Advance Learning of Pointer and use with Array, Constant, Function, Pointer

As in my last post we talked all about fundamentals of Pointers in C. In this we will some more complex things related to Pointers so you need to more concentrate while you read the post. So in this part we will develop more complex ideas about Pointers.

The following are explained in this article with examples:

  1. Constant pointer and pointer to constant.
  2. Pointer to pointer with an example
  3. Array of pointers with an example
  4. Pointer to functions with an example

C Constant Pointer and Pointer to Constant

As a developer, you should understand the difference between constant pointer and pointer to constant.

C Constant pointer
A pointer is said to be constant pointer when the address its pointing to cannot be changed.

Lets take an example :

char ch, c;
char *ptr = &ch
ptr = &c

In the above example we defined two characters (ch’ and c’) and a character pointer ptr’. First, the pointer ptr’ contained the address of ch’ and in the next line it contained the address of c’. In other words, we can say that Initially ptr’ pointed to ch’ and then it pointed to c’.

But in case of a constant pointer, once a pointer holds an address, it cannot change it. This means a constant pointer, if already pointing to an address, cannot point to a new address.

If we see the example above, then if ptr’ would have been a constant pointer, then the third line would have not been valid.

A constant pointer is declared as :

*const
For example :

#include

int main(void)
{
char ch = 'c';
char c = 'a';

char *const ptr = &ch; // A constant pointer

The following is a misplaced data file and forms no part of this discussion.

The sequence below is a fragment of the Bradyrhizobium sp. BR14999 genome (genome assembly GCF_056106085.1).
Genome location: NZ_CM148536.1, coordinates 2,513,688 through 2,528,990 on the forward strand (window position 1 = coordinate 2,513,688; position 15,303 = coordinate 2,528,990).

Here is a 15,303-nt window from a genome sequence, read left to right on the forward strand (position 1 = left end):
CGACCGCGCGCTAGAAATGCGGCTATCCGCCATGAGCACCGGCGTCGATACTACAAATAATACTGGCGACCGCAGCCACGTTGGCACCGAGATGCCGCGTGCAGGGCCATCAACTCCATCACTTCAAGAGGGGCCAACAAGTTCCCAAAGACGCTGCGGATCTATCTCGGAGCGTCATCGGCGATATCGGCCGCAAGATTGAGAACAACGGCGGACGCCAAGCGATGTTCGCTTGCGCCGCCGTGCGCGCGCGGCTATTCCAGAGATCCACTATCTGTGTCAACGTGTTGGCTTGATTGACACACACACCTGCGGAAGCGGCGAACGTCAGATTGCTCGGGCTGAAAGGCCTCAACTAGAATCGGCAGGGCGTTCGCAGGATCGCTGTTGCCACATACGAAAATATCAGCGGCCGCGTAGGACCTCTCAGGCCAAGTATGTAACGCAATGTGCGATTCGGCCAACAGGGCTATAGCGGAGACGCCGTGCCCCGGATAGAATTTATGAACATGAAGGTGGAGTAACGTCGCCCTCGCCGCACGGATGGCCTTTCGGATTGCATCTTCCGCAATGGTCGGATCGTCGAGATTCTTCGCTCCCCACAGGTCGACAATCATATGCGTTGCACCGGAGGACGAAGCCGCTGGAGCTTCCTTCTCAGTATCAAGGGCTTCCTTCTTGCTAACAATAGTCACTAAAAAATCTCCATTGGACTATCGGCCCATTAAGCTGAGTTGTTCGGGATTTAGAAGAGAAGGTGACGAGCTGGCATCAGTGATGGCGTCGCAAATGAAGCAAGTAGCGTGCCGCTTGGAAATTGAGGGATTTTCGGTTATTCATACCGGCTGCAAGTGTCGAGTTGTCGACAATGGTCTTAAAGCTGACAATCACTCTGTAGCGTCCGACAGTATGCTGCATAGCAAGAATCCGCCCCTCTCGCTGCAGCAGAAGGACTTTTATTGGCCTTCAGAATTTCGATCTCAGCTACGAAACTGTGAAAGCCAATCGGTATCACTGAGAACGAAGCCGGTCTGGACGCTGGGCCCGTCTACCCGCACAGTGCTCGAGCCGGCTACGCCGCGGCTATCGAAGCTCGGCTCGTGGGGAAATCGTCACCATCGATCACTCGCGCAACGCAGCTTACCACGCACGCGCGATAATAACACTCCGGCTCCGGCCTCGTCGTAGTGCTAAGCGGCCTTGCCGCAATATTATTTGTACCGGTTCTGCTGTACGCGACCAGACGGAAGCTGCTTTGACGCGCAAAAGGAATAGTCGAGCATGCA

ptr = &c; // Trying to assign new address to a constant pointer. WRONG!!!!

return 0;
}

When the code above is compiled, compiler gives the following error :

$ gcc -Wall constptr.c -o constptr
constptr.c: In function main’:
constptr.c:9: error: assignment of read-only variable ptr’

So we see that, as expected, compiler throws an error since we tried to change the address held by constant pointer.

Now, we should be clear with this concept. Lets move on.

C Pointer to Constant

This concept is easy to understand as the name simplifies the concept. Yes, as the name itself suggests, this type of pointer cannot change the value at the address pointed by it.

Lets understand this through an example :

char ch = 'c';
char *ptr = &ch
*ptr = 'a';

In the above example, we used a character pointer ptr’ that points to character ch’. In the last line, we change the value at address pointer by ptr’. But if this would have been a pointer to a constant, then the last line would have been invalid because a pointer to a constant cannot change the value at the address its pointing to.

A pointer to a constant is declared as :

const *;
For example :

#include

int main(void)
{
char ch = 'c';
const char *ptr = &ch; // A constant pointer 'ptr' pointing to 'ch'
*ptr = 'a';// WRONG!!! Cannot change the value at address pointed by 'ptr'.

return 0;
}

When the above code was compiled, compiler gave the following error :

$ gcc -Wall ptr2const.c -o ptr2const
ptr2const.c: In function main’:
ptr2const.c:7: error: assignment of read-only location *ptr’

So now we know the reason behind the error above ie we cannot change the value pointed to by a constant pointer.

C Pointer to Pointer

Till now we have used or learned pointer to a data type like character, integer etc. But in this section we will learn about pointers pointing to pointers.

As the definition of pointer says that its a special variable that can store the address of an other variable. Then the other variable can very well be a pointer. This means that its perfectly legal for a pointer to be pointing to another pointer.